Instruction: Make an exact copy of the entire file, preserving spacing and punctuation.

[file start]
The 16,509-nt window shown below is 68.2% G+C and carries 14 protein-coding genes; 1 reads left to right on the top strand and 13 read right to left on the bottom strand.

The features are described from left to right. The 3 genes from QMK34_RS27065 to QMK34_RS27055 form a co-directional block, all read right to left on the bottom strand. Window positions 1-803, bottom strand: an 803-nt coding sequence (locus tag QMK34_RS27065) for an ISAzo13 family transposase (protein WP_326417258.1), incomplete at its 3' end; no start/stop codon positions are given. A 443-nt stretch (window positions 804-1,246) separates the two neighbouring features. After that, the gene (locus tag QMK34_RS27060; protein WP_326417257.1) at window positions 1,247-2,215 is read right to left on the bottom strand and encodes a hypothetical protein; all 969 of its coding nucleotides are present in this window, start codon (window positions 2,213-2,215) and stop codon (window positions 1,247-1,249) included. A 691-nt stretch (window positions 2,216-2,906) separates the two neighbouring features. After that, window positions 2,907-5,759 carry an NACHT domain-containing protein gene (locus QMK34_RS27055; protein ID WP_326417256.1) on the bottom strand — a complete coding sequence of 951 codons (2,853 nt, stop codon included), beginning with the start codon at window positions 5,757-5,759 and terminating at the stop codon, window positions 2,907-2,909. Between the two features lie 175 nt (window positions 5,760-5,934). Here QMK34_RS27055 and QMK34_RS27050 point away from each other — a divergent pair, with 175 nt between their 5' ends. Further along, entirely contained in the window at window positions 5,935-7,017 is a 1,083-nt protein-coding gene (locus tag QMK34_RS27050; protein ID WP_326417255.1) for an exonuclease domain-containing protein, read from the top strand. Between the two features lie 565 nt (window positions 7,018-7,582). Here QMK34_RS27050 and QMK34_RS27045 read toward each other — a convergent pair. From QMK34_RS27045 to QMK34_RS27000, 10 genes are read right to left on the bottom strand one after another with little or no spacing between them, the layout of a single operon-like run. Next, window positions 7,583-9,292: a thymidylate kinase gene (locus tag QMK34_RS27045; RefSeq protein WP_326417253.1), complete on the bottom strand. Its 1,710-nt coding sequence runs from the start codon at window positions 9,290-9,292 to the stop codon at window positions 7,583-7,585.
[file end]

The 16,509-nt window shown below is 68.2% G+C and carries 14 protein-coding genes; 1 reads left to right on the top strand and 13 read right to left on the bottom strand.

The features are described from left to right. The 3 genes from QMK34_RS27065 to QMK34_RS27055 form a co-directional block, all read right to left on the bottom strand. Window positions 1-803, bottom strand: an 803-nt coding sequence (locus tag QMK34_RS27065) for an ISAzo13 family transposase (protein WP_326417258.1), incomplete at its 3' end; no start/stop codon positions are given. A 443-nt stretch (window positions 804-1,246) separates the two neighbouring features. After that, the gene (locus tag QMK34_RS27060; protein WP_326417257.1) at window positions 1,247-2,215 is read right to left on the bottom strand and encodes a hypothetical protein; all 969 of its coding nucleotides are present in this window, start codon (window positions 2,213-2,215) and stop codon (window positions 1,247-1,249) included. A 691-nt stretch (window positions 2,216-2,906) separates the two neighbouring features. After that, window positions 2,907-5,759 carry an NACHT domain-containing protein gene (locus QMK34_RS27055; protein ID WP_326417256.1) on the bottom strand — a complete coding sequence of 951 codons (2,853 nt, stop codon included), beginning with the start codon at window positions 5,757-5,759 and terminating at the stop codon, window positions 2,907-2,909. Between the two features lie 175 nt (window positions 5,760-5,934). Here QMK34_RS27055 and QMK34_RS27050 point away from each other — a divergent pair, with 175 nt between their 5' ends. Further along, entirely contained in the window at window positions 5,935-7,017 is a 1,083-nt protein-coding gene (locus tag QMK34_RS27050; protein ID WP_326417255.1) for an exonuclease domain-containing protein, read from the top strand. Between the two features lie 565 nt (window positions 7,018-7,582). Here QMK34_RS27050 and QMK34_RS27045 read toward each other — a convergent pair. From QMK34_RS27045 to QMK34_RS27000, 10 genes are read right to left on the bottom strand one after another with little or no spacing between them, the layout of a single operon-like run. Next, window positions 7,583-9,292: a thymidylate kinase gene (locus tag QMK34_RS27045; RefSeq protein WP_326417253.1), complete on the bottom strand. Its 1,710-nt coding sequence runs from the start codon at window positions 9,290-9,292 to the stop codon at window positions 7,583-7,585.